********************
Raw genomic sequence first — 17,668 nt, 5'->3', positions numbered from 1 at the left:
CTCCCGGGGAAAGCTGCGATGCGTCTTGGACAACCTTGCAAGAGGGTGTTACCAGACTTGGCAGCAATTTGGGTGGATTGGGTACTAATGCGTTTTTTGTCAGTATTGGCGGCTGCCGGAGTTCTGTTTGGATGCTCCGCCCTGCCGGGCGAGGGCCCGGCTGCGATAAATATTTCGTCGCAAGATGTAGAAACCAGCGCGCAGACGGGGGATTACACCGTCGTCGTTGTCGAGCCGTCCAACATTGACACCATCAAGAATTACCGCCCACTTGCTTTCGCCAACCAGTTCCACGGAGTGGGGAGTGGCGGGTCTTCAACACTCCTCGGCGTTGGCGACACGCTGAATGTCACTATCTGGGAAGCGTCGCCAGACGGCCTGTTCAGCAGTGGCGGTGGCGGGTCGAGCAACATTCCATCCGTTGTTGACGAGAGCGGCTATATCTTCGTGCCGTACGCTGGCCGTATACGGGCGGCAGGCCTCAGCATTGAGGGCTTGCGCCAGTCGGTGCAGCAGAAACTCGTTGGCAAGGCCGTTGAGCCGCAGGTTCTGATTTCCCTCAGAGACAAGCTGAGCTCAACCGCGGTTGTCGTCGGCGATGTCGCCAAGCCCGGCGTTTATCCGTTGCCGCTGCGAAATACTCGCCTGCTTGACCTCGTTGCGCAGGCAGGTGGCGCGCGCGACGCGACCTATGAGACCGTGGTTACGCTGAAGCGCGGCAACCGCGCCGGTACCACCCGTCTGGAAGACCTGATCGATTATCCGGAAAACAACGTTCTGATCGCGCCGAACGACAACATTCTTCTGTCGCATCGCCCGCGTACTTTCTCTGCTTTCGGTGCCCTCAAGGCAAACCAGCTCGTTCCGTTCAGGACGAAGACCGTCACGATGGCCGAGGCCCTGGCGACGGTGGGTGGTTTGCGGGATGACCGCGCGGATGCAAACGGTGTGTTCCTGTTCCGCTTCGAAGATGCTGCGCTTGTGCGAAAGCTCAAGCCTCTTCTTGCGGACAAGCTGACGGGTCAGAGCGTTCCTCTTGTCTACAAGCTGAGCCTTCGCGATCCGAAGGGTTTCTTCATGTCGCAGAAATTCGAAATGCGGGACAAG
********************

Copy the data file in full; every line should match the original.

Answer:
Raw genomic sequence first — 17,668 nt, 5'->3', positions numbered from 1 at the left:
CTCCCGGGGAAAGCTGCGATGCGTCTTGGACAACCTTGCAAGAGGGTGTTACCAGACTTGGCAGCAATTTGGGTGGATTGGGTACTAATGCGTTTTTTGTCAGTATTGGCGGCTGCCGGAGTTCTGTTTGGATGCTCCGCCCTGCCGGGCGAGGGCCCGGCTGCGATAAATATTTCGTCGCAAGATGTAGAAACCAGCGCGCAGACGGGGGATTACACCGTCGTCGTTGTCGAGCCGTCCAACATTGACACCATCAAGAATTACCGCCCACTTGCTTTCGCCAACCAGTTCCACGGAGTGGGGAGTGGCGGGTCTTCAACACTCCTCGGCGTTGGCGACACGCTGAATGTCACTATCTGGGAAGCGTCGCCAGACGGCCTGTTCAGCAGTGGCGGTGGCGGGTCGAGCAACATTCCATCCGTTGTTGACGAGAGCGGCTATATCTTCGTGCCGTACGCTGGCCGTATACGGGCGGCAGGCCTCAGCATTGAGGGCTTGCGCCAGTCGGTGCAGCAGAAACTCGTTGGCAAGGCCGTTGAGCCGCAGGTTCTGATTTCCCTCAGAGACAAGCTGAGCTCAACCGCGGTTGTCGTCGGCGATGTCGCCAAGCCCGGCGTTTATCCGTTGCCGCTGCGAAATACTCGCCTGCTTGACCTCGTTGCGCAGGCAGGTGGCGCGCGCGACGCGACCTATGAGACCGTGGTTACGCTGAAGCGCGGCAACCGCGCCGGTACCACCCGTCTGGAAGACCTGATCGATTATCCGGAAAACAACGTTCTGATCGCGCCGAACGACAACATTCTTCTGTCGCATCGCCCGCGTACTTTCTCTGCTTTCGGTGCCCTCAAGGCAAACCAGCTCGTTCCGTTCAGGACGAAGACCGTCACGATGGCCGAGGCCCTGGCGACGGTGGGTGGTTTGCGGGATGACCGCGCGGATGCAAACGGTGTGTTCCTGTTCCGCTTCGAAGATGCTGCGCTTGTGCGAAAGCTCAAGCCTCTTCTTGCGGACAAGCTGACGGGTCAGAGCGTTCCTCTTGTCTACAAGCTGAGCCTTCGCGATCCGAAGGGTTTCTTCATGTCGCAGAAATTCGAAATGCGGGACAAG